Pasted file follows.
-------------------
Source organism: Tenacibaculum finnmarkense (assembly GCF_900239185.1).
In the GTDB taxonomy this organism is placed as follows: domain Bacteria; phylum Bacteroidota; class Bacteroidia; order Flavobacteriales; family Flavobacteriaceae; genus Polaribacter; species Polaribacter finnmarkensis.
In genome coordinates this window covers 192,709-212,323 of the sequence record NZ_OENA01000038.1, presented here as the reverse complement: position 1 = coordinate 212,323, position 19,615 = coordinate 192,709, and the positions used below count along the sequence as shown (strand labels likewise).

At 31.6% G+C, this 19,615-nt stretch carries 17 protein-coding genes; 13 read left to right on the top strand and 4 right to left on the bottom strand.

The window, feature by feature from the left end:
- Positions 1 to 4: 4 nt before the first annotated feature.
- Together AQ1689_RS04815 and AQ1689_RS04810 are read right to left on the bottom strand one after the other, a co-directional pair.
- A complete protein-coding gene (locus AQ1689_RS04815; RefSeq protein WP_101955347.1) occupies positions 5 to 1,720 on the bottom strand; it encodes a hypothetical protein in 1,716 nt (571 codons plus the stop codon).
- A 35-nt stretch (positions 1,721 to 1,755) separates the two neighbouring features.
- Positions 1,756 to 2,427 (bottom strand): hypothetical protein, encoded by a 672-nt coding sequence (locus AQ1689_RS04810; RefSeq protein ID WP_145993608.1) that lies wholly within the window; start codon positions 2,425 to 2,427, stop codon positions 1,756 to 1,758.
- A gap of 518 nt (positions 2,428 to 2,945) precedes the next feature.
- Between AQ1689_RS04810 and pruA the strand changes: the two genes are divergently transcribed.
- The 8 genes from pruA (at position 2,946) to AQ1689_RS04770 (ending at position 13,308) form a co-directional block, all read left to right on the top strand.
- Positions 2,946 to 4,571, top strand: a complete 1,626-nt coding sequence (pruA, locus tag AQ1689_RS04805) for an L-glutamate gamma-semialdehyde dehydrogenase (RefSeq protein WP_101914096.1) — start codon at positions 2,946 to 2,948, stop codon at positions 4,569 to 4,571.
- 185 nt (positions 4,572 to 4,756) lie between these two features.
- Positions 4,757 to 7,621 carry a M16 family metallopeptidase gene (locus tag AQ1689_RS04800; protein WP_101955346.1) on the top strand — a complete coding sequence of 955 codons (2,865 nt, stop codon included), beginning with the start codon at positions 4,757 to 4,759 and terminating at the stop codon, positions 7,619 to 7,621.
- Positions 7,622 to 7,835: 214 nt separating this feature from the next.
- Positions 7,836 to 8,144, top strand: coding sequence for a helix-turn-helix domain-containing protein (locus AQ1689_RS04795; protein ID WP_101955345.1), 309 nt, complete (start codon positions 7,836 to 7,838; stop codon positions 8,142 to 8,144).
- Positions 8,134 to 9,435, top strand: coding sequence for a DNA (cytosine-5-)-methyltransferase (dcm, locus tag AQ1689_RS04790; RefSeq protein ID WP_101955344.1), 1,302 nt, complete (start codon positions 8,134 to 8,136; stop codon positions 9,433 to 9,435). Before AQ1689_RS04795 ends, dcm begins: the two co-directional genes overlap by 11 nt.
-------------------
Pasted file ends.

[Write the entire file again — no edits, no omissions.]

Source organism: Tenacibaculum finnmarkense (assembly GCF_900239185.1).
In the GTDB taxonomy this organism is placed as follows: domain Bacteria; phylum Bacteroidota; class Bacteroidia; order Flavobacteriales; family Flavobacteriaceae; genus Polaribacter; species Polaribacter finnmarkensis.
In genome coordinates this window covers 192,709-212,323 of the sequence record NZ_OENA01000038.1, presented here as the reverse complement: position 1 = coordinate 212,323, position 19,615 = coordinate 192,709, and the positions used below count along the sequence as shown (strand labels likewise).

At 31.6% G+C, this 19,615-nt stretch carries 17 protein-coding genes; 13 read left to right on the top strand and 4 right to left on the bottom strand.

The window, feature by feature from the left end:
- Positions 1 to 4: 4 nt before the first annotated feature.
- Together AQ1689_RS04815 and AQ1689_RS04810 are read right to left on the bottom strand one after the other, a co-directional pair.
- A complete protein-coding gene (locus AQ1689_RS04815; RefSeq protein WP_101955347.1) occupies positions 5 to 1,720 on the bottom strand; it encodes a hypothetical protein in 1,716 nt (571 codons plus the stop codon).
- A 35-nt stretch (positions 1,721 to 1,755) separates the two neighbouring features.
- Positions 1,756 to 2,427 (bottom strand): hypothetical protein, encoded by a 672-nt coding sequence (locus AQ1689_RS04810; RefSeq protein ID WP_145993608.1) that lies wholly within the window; start codon positions 2,425 to 2,427, stop codon positions 1,756 to 1,758.
- A gap of 518 nt (positions 2,428 to 2,945) precedes the next feature.
- Between AQ1689_RS04810 and pruA the strand changes: the two genes are divergently transcribed.
- The 8 genes from pruA (at position 2,946) to AQ1689_RS04770 (ending at position 13,308) form a co-directional block, all read left to right on the top strand.
- Positions 2,946 to 4,571, top strand: a complete 1,626-nt coding sequence (pruA, locus tag AQ1689_RS04805) for an L-glutamate gamma-semialdehyde dehydrogenase (RefSeq protein WP_101914096.1) — start codon at positions 2,946 to 2,948, stop codon at positions 4,569 to 4,571.
- 185 nt (positions 4,572 to 4,756) lie between these two features.
- Positions 4,757 to 7,621 carry a M16 family metallopeptidase gene (locus tag AQ1689_RS04800; protein WP_101955346.1) on the top strand — a complete coding sequence of 955 codons (2,865 nt, stop codon included), beginning with the start codon at positions 4,757 to 4,759 and terminating at the stop codon, positions 7,619 to 7,621.
- Positions 7,622 to 7,835: 214 nt separating this feature from the next.
- Positions 7,836 to 8,144, top strand: coding sequence for a helix-turn-helix domain-containing protein (locus AQ1689_RS04795; protein ID WP_101955345.1), 309 nt, complete (start codon positions 7,836 to 7,838; stop codon positions 8,142 to 8,144).
- Positions 8,134 to 9,435, top strand: coding sequence for a DNA (cytosine-5-)-methyltransferase (dcm, locus tag AQ1689_RS04790; RefSeq protein ID WP_101955344.1), 1,302 nt, complete (start codon positions 8,134 to 8,136; stop codon positions 9,433 to 9,435). Before AQ1689_RS04795 ends, dcm begins: the two co-directional genes overlap by 11 nt.